President Hinckley Maintains Busy Schedule, Visits Two Continents
In a month that saw him celebrate his 86th birthday and visit two continents, President Gordon B. Hinckley continued to make it a priority to visit the Saints, sharing his testimony and urging Church members to remain faithful.
From 11 to 16 June, President Hinckley visited five European countries, speaking to members and missionaries, meeting with press and government representatives, and breaking ground for a new temple.
Milestone Visit for Spain Members
President Hinckley arrived in Madrid, Spain, on 11 June, the first visit to this country by a Church President. While in Spain, he attended a luncheon of local priesthood leaders, talked to missionaries in the Spain Madrid Mission, and spoke at the ground breaking for the Madrid Spain Temple.
Accompanying President Hinckley were his wife, Marjorie; Elder Dallin H. Oaks of the Quorum of the Twelve and his wife, June; Elder Dean L. Larsen of the Seventy, President of the Europe West Area at the time, and his wife, Geneal; and Elder Francisco J. Viñas, a new member of the Seventy and the first native of Spain to serve as a General Authority, and his wife, Cristina.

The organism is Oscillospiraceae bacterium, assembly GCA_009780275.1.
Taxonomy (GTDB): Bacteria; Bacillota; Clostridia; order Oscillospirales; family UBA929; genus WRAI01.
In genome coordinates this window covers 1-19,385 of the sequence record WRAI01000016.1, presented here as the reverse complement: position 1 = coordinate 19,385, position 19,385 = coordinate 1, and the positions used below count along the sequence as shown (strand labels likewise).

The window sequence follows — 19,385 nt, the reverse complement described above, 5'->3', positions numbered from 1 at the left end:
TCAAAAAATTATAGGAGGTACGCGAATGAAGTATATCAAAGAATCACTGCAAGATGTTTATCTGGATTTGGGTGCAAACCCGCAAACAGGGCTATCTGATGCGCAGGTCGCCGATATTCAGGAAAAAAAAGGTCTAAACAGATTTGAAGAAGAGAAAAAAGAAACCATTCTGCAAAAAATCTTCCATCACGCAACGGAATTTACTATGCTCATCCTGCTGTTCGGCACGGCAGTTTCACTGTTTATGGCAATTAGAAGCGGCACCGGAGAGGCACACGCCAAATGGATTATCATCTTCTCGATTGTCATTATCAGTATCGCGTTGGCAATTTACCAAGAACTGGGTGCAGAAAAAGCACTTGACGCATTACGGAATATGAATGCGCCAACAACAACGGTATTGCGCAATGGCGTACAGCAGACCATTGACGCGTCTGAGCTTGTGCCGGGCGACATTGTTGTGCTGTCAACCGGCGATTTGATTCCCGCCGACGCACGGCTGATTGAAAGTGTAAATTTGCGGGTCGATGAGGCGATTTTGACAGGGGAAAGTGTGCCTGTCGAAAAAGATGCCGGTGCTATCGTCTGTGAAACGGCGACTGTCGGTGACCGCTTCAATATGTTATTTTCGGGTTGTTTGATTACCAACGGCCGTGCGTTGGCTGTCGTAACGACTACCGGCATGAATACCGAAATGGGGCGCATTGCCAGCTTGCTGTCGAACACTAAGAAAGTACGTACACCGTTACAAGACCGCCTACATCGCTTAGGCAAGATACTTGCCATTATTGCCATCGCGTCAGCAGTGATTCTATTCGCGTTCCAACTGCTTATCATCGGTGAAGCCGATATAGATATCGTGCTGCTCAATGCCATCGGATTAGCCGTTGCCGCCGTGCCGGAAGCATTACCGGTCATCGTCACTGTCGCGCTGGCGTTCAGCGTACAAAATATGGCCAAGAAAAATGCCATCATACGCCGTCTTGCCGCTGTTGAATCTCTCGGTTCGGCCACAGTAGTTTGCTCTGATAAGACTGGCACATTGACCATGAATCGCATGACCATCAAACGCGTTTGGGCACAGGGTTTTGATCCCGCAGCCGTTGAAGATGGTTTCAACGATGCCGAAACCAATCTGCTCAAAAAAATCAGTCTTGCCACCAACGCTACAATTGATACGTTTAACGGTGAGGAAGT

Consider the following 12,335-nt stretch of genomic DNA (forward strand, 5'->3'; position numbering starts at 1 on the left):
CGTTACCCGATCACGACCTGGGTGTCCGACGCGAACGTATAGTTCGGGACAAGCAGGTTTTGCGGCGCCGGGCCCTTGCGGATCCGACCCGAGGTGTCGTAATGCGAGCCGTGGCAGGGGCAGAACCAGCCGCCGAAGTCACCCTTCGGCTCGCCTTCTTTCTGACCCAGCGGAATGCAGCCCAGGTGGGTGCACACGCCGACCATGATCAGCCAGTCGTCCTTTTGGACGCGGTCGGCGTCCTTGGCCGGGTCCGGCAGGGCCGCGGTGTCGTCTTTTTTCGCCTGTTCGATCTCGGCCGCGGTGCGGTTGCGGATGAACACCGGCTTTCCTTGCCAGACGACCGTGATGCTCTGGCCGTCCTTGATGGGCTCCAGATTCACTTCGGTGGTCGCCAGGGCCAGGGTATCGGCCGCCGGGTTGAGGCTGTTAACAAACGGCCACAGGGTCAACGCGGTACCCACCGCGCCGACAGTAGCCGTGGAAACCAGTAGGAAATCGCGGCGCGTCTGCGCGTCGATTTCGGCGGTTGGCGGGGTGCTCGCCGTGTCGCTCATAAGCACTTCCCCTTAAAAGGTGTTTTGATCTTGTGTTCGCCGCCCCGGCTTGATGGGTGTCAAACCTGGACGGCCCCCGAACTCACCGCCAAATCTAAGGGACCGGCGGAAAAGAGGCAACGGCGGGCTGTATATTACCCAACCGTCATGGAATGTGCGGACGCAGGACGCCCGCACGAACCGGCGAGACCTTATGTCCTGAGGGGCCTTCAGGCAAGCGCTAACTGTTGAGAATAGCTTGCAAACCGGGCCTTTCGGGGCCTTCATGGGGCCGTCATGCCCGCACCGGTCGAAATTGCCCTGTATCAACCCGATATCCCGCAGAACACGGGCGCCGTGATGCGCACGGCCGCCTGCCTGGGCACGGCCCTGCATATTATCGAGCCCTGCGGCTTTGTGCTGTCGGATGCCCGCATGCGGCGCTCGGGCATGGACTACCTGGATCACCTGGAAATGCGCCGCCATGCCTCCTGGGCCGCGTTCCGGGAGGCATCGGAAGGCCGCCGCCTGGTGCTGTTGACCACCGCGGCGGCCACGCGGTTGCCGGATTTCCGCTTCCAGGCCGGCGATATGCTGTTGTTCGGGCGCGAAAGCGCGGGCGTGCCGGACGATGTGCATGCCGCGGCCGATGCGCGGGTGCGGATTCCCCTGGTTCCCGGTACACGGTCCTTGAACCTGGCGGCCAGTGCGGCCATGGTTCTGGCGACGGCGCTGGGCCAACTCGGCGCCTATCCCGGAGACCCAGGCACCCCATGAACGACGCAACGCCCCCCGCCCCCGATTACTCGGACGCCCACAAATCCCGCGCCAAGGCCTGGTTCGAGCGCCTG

“The temple is invested with a particular sanctity,” President Hinckley told the approximately 2,000 people gathered at the site in Mortalez, an area west of Madrid. “I promise you and the officials of Madrid that what is built here will be beautiful. We will build a temple, a stake center, and missionary training center, and some other facilities to accommodate the needs of our people. The structure will be beautiful, and the ground will be beautiful. This will be a hallowed and sacred place.”
President Hinckley urged those in attendance, who came from all over Spain and parts of France and Portugal, to begin to “set their lives in order, to live the gospel of Jesus Christ more fully, to show an increase of love in our hearts, in our families, and in all our associations. … The measure of our faithfulness will be the degree to which we live the gospel.”
After the site dedication prayer, President Hinckley and others participated in the ceremonial ground breaking, inviting a young boy and girl to take a turn with the shovel as well. As President Hinckley left the ground-breaking site, many members were visibly moved, some openly weeping, by the emotions they felt from this first visit of a prophet of the Lord to their country.
Belgium Members Hear of Restoration